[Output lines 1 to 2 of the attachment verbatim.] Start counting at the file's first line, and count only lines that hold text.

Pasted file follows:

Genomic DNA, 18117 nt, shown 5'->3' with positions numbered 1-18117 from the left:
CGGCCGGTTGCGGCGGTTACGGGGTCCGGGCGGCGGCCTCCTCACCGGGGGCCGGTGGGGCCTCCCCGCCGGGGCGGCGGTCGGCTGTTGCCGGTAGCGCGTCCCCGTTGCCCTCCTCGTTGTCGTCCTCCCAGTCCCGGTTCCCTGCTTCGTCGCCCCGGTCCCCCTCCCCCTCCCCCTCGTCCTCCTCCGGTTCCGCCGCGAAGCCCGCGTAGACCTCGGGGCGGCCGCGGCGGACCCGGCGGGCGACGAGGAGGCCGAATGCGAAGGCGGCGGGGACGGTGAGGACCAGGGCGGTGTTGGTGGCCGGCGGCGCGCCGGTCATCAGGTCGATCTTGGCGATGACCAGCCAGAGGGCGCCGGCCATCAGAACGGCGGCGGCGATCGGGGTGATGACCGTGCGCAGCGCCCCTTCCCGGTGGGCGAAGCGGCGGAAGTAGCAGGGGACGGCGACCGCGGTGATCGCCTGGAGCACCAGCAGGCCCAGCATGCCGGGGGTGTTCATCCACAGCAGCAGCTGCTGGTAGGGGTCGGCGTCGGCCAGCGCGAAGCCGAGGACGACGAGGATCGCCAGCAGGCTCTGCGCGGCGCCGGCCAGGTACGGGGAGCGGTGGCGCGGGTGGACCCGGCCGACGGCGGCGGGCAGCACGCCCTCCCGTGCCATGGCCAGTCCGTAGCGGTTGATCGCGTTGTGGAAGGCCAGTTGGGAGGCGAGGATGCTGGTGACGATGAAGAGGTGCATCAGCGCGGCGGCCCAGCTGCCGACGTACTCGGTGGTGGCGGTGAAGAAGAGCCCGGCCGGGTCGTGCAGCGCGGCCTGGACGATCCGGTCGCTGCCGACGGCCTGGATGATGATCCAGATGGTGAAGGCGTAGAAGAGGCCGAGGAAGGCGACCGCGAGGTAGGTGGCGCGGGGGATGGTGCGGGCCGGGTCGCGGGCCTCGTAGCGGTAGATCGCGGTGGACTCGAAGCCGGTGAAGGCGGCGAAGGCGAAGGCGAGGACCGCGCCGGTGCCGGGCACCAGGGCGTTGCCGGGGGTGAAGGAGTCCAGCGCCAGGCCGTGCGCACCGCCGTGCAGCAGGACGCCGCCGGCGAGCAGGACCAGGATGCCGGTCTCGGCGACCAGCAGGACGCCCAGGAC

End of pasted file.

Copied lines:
Genomic DNA, 18117 nt, shown 5'->3' with positions numbered 1-18117 from the left:
CGGCCGGTTGCGGCGGTTACGGGGTCCGGGCGGCGGCCTCCTCACCGGGGGCCGGTGGGGCCTCCCCGCCGGGGCGGCGGTCGGCTGTTGCCGGTAGCGCGTCCCCGTTGCCCTCCTCGTTGTCGTCCTCCCAGTCCCGGTTCCCTGCTTCGTCGCCCCGGTCCCCCTCCCCCTCCCCCTCGTCCTCCTCCGGTTCCGCCGCGAAGCCCGCGTAGACCTCGGGGCGGCCGCGGCGGACCCGGCGGGCGACGAGGAGGCCGAATGCGAAGGCGGCGGGGACGGTGAGGACCAGGGCGGTGTTGGTGGCCGGCGGCGCGCCGGTCATCAGGTCGATCTTGGCGATGACCAGCCAGAGGGCGCCGGCCATCAGAACGGCGGCGGCGATCGGGGTGATGACCGTGCGCAGCGCCCCTTCCCGGTGGGCGAAGCGGCGGAAGTAGCAGGGGACGGCGACCGCGGTGATCGCCTGGAGCACCAGCAGGCCCAGCATGCCGGGGGTGTTCATCCACAGCAGCAGCTGCTGGTAGGGGTCGGCGTCGGCCAGCGCGAAGCCGAGGACGACGAGGATCGCCAGCAGGCTCTGCGCGGCGCCGGCCAGGTACGGGGAGCGGTGGCGCGGGTGGACCCGGCCGACGGCGGCGGGCAGCACGCCCTCCCGTGCCATGGCCAGTCCGTAGCGGTTGATCGCGTTGTGGAAGGCCAGTTGGGAGGCGAGGATGCTGGTGACGATGAAGAGGTGCATCAGCGCGGCGGCCCAGCTGCCGACGTACTCGGTGGTGGCGGTGAAGAAGAGCCCGGCCGGGTCGTGCAGCGCGGCCTGGACGATCCGGTCGCTGCCGACGGCCTGGATGATGATCCAGATGGTGAAGGCGTAGAAGAGGCCGAGGAAGGCGACCGCGAGGTAGGTGGCGCGGGGGATGGTGCGGGCCGGGTCGCGGGCCTCGTAGCGGTAGATCGCGGTGGACTCGAAGCCGGTGAAGGCGGCGAAGGCGAAGGCGAGGACCGCGCCGGTGCCGGGCACCAGGGCGTTGCCGGGGGTGAAGGAGTCCAGCGCCAGGCCGTGCGCACCGCCGTGCAGCAGGACGCCGCCGGCGAGCAGGACCAGGATGCCGGTCTCGGCGACCAGCAGGACGCCCAGGAC